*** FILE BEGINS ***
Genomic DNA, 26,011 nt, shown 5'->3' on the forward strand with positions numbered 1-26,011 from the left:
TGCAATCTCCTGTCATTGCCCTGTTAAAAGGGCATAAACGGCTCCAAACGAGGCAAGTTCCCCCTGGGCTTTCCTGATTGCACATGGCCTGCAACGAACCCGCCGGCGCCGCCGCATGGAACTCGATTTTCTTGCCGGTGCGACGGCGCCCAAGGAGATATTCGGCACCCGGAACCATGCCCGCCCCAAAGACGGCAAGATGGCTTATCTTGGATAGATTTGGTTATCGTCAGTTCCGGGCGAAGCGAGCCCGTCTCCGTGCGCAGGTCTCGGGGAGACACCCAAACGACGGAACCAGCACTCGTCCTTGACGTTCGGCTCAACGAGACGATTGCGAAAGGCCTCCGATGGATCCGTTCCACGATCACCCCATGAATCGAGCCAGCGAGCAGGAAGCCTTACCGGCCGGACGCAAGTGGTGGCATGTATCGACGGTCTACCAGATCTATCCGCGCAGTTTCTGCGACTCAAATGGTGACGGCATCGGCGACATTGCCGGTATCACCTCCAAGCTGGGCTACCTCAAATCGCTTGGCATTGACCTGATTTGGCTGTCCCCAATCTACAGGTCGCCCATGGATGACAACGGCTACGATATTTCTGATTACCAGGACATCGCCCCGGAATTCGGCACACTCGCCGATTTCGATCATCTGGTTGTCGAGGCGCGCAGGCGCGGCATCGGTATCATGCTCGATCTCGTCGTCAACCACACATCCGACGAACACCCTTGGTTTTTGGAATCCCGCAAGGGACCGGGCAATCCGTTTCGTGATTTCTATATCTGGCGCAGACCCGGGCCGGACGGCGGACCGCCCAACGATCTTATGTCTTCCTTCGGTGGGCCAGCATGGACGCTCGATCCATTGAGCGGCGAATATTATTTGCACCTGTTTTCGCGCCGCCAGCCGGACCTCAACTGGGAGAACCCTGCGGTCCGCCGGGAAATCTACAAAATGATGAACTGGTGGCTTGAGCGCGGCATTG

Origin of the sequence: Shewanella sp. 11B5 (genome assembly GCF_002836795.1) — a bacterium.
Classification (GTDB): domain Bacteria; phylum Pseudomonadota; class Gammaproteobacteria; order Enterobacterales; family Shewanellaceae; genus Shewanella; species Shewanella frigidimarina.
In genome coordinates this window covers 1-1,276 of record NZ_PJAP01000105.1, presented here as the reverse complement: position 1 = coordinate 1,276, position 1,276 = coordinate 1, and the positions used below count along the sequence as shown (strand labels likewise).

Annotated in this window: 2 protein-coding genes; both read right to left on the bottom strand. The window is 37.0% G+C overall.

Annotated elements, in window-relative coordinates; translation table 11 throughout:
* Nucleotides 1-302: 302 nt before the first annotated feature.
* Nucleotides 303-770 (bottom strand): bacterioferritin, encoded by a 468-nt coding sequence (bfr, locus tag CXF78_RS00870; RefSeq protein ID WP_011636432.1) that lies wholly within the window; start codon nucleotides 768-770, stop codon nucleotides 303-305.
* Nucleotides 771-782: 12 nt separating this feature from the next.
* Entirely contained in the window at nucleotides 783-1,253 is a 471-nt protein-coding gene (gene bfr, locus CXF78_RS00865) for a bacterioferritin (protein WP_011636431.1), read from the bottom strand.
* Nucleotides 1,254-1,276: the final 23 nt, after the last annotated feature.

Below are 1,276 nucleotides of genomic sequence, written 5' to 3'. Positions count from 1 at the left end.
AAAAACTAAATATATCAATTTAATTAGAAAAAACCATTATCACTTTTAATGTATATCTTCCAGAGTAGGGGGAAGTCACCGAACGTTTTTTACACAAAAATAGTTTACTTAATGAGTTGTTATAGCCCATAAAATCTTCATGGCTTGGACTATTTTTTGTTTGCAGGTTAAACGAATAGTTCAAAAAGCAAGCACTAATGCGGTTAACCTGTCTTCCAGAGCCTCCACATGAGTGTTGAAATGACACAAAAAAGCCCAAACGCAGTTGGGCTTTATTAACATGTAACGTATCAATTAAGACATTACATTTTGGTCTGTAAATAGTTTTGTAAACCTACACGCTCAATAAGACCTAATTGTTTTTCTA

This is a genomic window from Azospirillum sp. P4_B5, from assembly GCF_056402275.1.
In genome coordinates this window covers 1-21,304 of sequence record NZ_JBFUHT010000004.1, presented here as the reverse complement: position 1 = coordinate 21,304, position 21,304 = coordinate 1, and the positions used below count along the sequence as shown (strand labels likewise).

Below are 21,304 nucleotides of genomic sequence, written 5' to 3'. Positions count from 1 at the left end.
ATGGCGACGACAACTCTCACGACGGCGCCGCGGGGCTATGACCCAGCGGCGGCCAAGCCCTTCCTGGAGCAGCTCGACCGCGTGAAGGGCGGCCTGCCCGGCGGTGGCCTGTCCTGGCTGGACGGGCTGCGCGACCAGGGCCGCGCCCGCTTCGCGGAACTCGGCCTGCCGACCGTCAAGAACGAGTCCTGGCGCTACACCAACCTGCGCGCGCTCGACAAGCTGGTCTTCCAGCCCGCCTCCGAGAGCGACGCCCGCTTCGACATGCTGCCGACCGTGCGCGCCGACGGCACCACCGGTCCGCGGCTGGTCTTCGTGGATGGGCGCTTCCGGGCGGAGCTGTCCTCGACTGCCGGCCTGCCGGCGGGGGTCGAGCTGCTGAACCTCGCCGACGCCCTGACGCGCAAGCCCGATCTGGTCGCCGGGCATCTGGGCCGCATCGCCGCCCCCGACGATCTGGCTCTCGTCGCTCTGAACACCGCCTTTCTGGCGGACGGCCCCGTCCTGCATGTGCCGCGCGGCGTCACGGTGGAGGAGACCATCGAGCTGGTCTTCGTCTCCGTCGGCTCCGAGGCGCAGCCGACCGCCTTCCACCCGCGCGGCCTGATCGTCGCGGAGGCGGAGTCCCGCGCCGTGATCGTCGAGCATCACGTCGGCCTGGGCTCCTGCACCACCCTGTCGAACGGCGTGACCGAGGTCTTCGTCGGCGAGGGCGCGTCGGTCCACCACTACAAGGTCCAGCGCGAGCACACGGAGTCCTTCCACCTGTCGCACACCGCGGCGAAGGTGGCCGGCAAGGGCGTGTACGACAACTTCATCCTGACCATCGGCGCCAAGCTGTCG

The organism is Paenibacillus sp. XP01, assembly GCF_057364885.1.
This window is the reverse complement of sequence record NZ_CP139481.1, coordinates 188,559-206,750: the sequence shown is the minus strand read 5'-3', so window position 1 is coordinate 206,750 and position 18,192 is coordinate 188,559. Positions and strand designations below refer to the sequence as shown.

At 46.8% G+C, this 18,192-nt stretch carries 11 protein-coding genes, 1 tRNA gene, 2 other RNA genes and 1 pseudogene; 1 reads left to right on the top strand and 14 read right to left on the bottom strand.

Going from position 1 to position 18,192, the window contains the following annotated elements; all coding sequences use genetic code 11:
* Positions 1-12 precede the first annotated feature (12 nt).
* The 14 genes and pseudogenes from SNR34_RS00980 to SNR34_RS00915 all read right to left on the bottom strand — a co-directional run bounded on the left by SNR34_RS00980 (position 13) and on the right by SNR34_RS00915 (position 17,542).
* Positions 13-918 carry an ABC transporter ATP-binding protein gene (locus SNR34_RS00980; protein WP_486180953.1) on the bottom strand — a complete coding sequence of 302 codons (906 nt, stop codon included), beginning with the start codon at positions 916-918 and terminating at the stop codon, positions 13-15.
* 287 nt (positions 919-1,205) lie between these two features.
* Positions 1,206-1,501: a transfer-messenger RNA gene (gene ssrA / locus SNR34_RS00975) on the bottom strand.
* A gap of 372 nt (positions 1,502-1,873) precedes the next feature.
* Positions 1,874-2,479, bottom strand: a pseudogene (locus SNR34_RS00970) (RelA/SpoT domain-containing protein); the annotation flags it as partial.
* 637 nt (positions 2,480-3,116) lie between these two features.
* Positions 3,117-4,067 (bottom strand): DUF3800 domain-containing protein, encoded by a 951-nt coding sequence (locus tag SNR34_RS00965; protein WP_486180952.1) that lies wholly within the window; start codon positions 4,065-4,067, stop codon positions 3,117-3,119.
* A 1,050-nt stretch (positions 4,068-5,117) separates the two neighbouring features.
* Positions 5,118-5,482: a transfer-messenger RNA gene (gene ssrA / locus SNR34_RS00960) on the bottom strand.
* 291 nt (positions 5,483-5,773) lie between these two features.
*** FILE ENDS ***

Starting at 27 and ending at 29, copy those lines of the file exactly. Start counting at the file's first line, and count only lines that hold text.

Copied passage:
* Positions 1,206-1,501: a transfer-messenger RNA gene (gene ssrA / locus SNR34_RS00975) on the bottom strand.
* A gap of 372 nt (positions 1,502-1,873) precedes the next feature.
* Positions 1,874-2,479, bottom strand: a pseudogene (locus SNR34_RS00970) (RelA/SpoT domain-containing protein); the annotation flags it as partial.